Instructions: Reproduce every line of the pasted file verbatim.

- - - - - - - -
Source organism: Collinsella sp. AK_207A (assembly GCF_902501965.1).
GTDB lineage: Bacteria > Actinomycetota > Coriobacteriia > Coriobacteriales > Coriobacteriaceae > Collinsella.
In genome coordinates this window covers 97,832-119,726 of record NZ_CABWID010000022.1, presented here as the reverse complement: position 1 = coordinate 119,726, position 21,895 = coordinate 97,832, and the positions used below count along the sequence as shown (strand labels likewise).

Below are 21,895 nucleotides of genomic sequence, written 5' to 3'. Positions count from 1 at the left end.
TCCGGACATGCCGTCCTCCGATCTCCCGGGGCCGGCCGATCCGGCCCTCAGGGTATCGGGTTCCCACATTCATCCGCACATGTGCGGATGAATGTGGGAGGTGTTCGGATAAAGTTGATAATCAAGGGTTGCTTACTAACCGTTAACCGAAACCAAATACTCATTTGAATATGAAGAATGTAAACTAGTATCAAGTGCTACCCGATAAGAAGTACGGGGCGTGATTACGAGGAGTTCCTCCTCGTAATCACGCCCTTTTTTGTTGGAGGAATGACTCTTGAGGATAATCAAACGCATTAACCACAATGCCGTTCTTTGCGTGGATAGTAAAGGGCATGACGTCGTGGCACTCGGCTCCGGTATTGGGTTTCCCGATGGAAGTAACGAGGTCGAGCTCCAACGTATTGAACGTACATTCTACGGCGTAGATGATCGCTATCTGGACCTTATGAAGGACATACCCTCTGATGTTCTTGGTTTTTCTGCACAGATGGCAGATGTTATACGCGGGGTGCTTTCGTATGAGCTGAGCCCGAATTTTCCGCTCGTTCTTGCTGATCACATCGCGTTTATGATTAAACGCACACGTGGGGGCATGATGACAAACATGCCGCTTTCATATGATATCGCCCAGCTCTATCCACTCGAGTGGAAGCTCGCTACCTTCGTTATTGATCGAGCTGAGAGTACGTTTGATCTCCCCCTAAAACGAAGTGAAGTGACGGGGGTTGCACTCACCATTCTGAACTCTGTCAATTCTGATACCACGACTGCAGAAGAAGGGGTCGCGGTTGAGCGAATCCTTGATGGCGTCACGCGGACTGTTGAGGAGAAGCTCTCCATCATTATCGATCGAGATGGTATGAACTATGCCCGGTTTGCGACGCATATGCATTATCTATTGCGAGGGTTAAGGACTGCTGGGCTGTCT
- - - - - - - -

Source organism: Collinsella sp. AK_207A (assembly GCF_902501965.1).
GTDB lineage: Bacteria > Actinomycetota > Coriobacteriia > Coriobacteriales > Coriobacteriaceae > Collinsella.
In genome coordinates this window covers 97,832-119,726 of record NZ_CABWID010000022.1, presented here as the reverse complement: position 1 = coordinate 119,726, position 21,895 = coordinate 97,832, and the positions used below count along the sequence as shown (strand labels likewise).

Below are 21,895 nucleotides of genomic sequence, written 5' to 3'. Positions count from 1 at the left end.
TCCGGACATGCCGTCCTCCGATCTCCCGGGGCCGGCCGATCCGGCCCTCAGGGTATCGGGTTCCCACATTCATCCGCACATGTGCGGATGAATGTGGGAGGTGTTCGGATAAAGTTGATAATCAAGGGTTGCTTACTAACCGTTAACCGAAACCAAATACTCATTTGAATATGAAGAATGTAAACTAGTATCAAGTGCTACCCGATAAGAAGTACGGGGCGTGATTACGAGGAGTTCCTCCTCGTAATCACGCCCTTTTTTGTTGGAGGAATGACTCTTGAGGATAATCAAACGCATTAACCACAATGCCGTTCTTTGCGTGGATAGTAAAGGGCATGACGTCGTGGCACTCGGCTCCGGTATTGGGTTTCCCGATGGAAGTAACGAGGTCGAGCTCCAACGTATTGAACGTACATTCTACGGCGTAGATGATCGCTATCTGGACCTTATGAAGGACATACCCTCTGATGTTCTTGGTTTTTCTGCACAGATGGCAGATGTTATACGCGGGGTGCTTTCGTATGAGCTGAGCCCGAATTTTCCGCTCGTTCTTGCTGATCACATCGCGTTTATGATTAAACGCACACGTGGGGGCATGATGACAAACATGCCGCTTTCATATGATATCGCCCAGCTCTATCCACTCGAGTGGAAGCTCGCTACCTTCGTTATTGATCGAGCTGAGAGTACGTTTGATCTCCCCCTAAAACGAAGTGAAGTGACGGGGGTTGCACTCACCATTCTGAACTCTGTCAATTCTGATACCACGACTGCAGAAGAAGGGGTCGCGGTTGAGCGAATCCTTGATGGCGTCACGCGGACTGTTGAGGAGAAGCTCTCCATCATTATCGATCGAGATGGTATGAACTATGCCCGGTTTGCGACGCATATGCATTATCTATTGCGAGGGTTAAGGACTGCTGGGCTGTCT